Some engines, such as VTEC engines, have variable valve timing. The engine control unit controls the opening times of the valves in the engine’s combustion cycle. Allows valves to open earlier than at lower speeds. This increases the air flow of the engine control unit to the cylinders, increasing power and contributing to fuel economy.

Eccentric shaftless machines were discovered in 2002 and manufactured in 2009. It has reduced fuel consumption and increased power and torque. Valves are opened by means of a hydraulic pump controlled by the engine control unit.

– Electronic Valve Control

The opening of the intake and exhaust valves is made and tested without fully camshaft-controlled engines. Such engines are capable of operating without the starter motor and are equipped with precise timed electronic ignition and fuel injection, enabling the engine to start. This system is used in hybrid cars. This first type of action is called static start. Static start saves the environment from pollution and increases the efficiency of the vehicle. In short, the valves opened by means of hydraulic pumps are controlled by the ECU. At suction time, the valves can be opened repeatedly depending on the load of the engine. To ensure optimum combustion, the engine control unit decides how much fuel to send. When the load increases with a sudden load change, the ECU will give a lot of fuel to meet this situation and calculate how much fuel it should and should give in the next stroke. Therefore, the response time will be shortened.

To summarize;

The electronic control unit receives information from the sensors, compares this information with the information stored in its memory, executes, interprets, and directs the microprocessor by sending signals to the actuators. The engine control unit tries to optimize the ignition and fuel injection system of the engine in every load and speed condition. For example, in the first start of the morning, the engine transmits the temperature information to the engine water temperature sensor ECU, the ECU looks at the incoming temperature information, compares it with the values ​​in its memory, and interprets that the engine is cold. The ECU opens the throttle slightly by sending a signal to the throttle electric motor, an actuator, increasing the fuel injection time by ordering fuel injectors, which are also activators. This increases the engine idle speed and allows the engine to warm up more quickly.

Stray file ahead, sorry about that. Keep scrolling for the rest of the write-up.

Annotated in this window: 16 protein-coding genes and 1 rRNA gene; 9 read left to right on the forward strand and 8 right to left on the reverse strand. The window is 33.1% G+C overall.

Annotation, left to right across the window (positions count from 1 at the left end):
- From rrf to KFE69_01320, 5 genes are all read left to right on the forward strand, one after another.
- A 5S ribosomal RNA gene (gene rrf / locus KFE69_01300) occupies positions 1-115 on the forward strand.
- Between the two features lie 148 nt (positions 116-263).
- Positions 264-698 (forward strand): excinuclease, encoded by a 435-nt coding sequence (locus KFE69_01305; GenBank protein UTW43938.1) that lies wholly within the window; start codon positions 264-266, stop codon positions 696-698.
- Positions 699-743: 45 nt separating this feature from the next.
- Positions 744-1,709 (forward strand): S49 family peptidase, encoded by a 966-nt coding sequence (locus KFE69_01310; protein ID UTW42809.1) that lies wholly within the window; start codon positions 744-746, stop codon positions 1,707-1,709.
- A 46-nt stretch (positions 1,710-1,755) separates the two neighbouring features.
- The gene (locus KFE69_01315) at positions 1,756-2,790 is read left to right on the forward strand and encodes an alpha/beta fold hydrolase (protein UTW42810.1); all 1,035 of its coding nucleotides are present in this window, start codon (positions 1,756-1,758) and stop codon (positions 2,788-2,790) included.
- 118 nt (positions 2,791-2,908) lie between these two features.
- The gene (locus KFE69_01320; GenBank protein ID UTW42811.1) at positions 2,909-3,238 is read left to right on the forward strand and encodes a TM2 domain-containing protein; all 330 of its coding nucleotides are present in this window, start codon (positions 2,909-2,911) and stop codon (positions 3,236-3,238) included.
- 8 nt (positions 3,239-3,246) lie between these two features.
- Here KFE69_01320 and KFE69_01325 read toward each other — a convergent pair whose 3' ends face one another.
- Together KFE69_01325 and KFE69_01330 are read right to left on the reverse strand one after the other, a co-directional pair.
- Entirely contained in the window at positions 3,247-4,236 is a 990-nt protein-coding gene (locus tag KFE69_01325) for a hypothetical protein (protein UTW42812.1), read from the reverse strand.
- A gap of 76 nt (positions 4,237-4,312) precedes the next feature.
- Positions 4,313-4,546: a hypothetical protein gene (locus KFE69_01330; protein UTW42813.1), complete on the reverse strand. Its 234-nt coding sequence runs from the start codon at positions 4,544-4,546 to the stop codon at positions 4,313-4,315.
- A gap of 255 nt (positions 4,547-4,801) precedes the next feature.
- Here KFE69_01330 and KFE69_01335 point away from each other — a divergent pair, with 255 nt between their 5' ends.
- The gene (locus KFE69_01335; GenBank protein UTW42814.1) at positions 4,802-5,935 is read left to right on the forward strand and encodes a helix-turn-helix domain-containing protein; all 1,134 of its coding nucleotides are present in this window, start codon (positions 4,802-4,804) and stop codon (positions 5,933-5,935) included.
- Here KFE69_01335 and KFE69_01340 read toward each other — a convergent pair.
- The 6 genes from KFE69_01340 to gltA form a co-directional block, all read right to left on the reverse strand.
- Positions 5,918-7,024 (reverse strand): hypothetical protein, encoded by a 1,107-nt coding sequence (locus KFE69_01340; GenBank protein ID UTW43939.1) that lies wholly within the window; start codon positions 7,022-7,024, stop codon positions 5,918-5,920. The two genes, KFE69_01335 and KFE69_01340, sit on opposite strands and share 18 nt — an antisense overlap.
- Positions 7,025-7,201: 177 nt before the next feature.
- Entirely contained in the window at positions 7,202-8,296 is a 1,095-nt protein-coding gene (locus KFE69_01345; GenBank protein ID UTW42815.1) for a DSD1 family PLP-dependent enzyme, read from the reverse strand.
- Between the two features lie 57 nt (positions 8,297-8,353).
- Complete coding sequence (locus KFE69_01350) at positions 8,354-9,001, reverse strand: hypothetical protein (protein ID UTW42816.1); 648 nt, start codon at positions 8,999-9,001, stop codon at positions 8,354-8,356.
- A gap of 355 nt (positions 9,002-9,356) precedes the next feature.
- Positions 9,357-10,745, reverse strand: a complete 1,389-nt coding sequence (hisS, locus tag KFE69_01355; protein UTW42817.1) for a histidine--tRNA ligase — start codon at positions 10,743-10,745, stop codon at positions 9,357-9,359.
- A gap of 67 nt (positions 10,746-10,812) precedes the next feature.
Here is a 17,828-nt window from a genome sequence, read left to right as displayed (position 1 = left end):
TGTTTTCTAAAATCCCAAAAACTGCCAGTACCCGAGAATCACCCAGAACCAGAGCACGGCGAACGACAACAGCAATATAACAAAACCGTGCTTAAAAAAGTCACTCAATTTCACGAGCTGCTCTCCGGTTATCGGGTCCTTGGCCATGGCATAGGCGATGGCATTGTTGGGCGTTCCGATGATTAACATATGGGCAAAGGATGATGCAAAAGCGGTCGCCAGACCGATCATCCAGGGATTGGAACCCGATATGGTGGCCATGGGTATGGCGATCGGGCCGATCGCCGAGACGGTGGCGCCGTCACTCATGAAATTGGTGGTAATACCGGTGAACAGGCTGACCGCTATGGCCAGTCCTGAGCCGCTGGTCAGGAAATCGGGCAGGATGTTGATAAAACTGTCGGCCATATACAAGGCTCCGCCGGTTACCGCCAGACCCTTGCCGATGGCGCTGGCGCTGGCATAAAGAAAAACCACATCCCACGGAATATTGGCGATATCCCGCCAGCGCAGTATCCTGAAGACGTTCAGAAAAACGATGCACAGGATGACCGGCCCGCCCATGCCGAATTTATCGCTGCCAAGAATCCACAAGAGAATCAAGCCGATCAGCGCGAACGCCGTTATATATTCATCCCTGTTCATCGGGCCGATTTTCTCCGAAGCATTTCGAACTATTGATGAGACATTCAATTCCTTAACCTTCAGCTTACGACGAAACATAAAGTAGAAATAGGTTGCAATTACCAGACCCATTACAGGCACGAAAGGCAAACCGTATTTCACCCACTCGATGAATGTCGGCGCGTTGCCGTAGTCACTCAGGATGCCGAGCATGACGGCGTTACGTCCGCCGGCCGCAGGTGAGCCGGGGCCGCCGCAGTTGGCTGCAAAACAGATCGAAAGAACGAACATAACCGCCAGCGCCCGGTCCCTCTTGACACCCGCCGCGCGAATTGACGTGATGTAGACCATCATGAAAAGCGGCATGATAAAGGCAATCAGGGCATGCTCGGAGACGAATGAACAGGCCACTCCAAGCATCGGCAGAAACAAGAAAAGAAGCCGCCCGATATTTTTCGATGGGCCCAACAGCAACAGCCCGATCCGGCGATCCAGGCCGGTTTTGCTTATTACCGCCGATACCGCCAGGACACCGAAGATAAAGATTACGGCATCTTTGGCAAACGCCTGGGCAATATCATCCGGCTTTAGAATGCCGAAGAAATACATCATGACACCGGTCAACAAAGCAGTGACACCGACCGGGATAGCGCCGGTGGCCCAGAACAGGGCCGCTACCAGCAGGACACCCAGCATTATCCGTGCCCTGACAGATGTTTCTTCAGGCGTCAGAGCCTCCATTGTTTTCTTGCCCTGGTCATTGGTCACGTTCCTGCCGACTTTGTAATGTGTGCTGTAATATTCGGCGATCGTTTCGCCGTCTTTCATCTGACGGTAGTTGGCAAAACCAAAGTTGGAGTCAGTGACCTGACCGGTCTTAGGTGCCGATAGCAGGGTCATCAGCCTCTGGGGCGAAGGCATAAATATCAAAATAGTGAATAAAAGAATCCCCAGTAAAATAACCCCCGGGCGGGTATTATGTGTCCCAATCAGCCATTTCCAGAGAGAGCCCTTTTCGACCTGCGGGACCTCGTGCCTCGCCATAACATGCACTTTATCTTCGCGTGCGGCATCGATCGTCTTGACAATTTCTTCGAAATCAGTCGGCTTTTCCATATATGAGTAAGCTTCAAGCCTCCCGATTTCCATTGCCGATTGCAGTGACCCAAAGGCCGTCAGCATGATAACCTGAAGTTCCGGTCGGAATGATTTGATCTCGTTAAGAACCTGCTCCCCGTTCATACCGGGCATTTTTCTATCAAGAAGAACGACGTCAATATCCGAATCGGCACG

What are the duties of the Engine Control Unit (ECU)?

1. First and Cold Start; The amount of fuel is calculated based on engine speed and coolant temperature. At very low temperatures, the spraying time is extended and a rich mixture is obtained. When the engine is warmed, the mixture is leaned by reducing the spraying time.
2. Engine Heating Circuit; The control unit enriches the mixture depending on the coolant temperature. The mixture, which is enriched in the heating time of the engine, is adjusted by reducing the spray time according to the coolant temperature.
3. Acceleration; During acceleration, the ECU enhances the mixture with coolant temperature, throttle opening speed, engine speed, throttle opening at the moment of acceleration.

4. Full Power; When the engine is running at full power, the ECU extends the spraying time when the throttle is opened more than two thirds of the throttle opening.
5. Engine Speed ​​Limitation; When the engine speed exceeds the limit value, the ECU interrupts the injection of fuel to prevent it from passing.
6. Deceleration; During deceleration, the control unit may reduce or completely cut off the fuel injection time in the injector depending on the engine speed, engine coolant temperature and throttle position.
7. Sensor Signal Failure Instantly; There is a safety system that ensures that the engine starts even if one or more of the elements such as engine coolant and air temperature sensors, idling engine, throttle potentiometer, oxygen sensor are faulty.

Memory Units in the Electronic Control Unit Structure:

RAM: Random Acces Memory
ROM: Read Only Memory
EPROM: Erasable Programmable Read Only Memory. Instantaneous data (parameters) from the sensors are also stored in the EPROM.
EEPROM: Electronically Erasable and Programmable Read Only Memory. The ECU software (program), ie the setting data of the motor, is saved in the EPROM. When the systems are started, for example, the corrected values ​​of the EGR ratio according to the signals from the sensors are stored in the EEPROM.

What is OBD? (On-board Diagnostics)

Vehicle diagnostic device, also known as OBD device, is the system that provides information to the owner or repair technician about the vehicle by connecting to the electronic control unit via the OBD socket of the car. The diagnostic device can provide information about the status of some systems other than the fault information. Since the 1980s version of the in-car computer model, it has improved and its capacity to provide information has increased considerably. The old version of the OBD did not provide details by simply lighting a simple fault lamp. In modern OBD2, real-time information flow is possible and it provides the opportunity to make detailed information about the failures and to make point shot detection. In addition, the resulting failures can be recorded and stored in memory.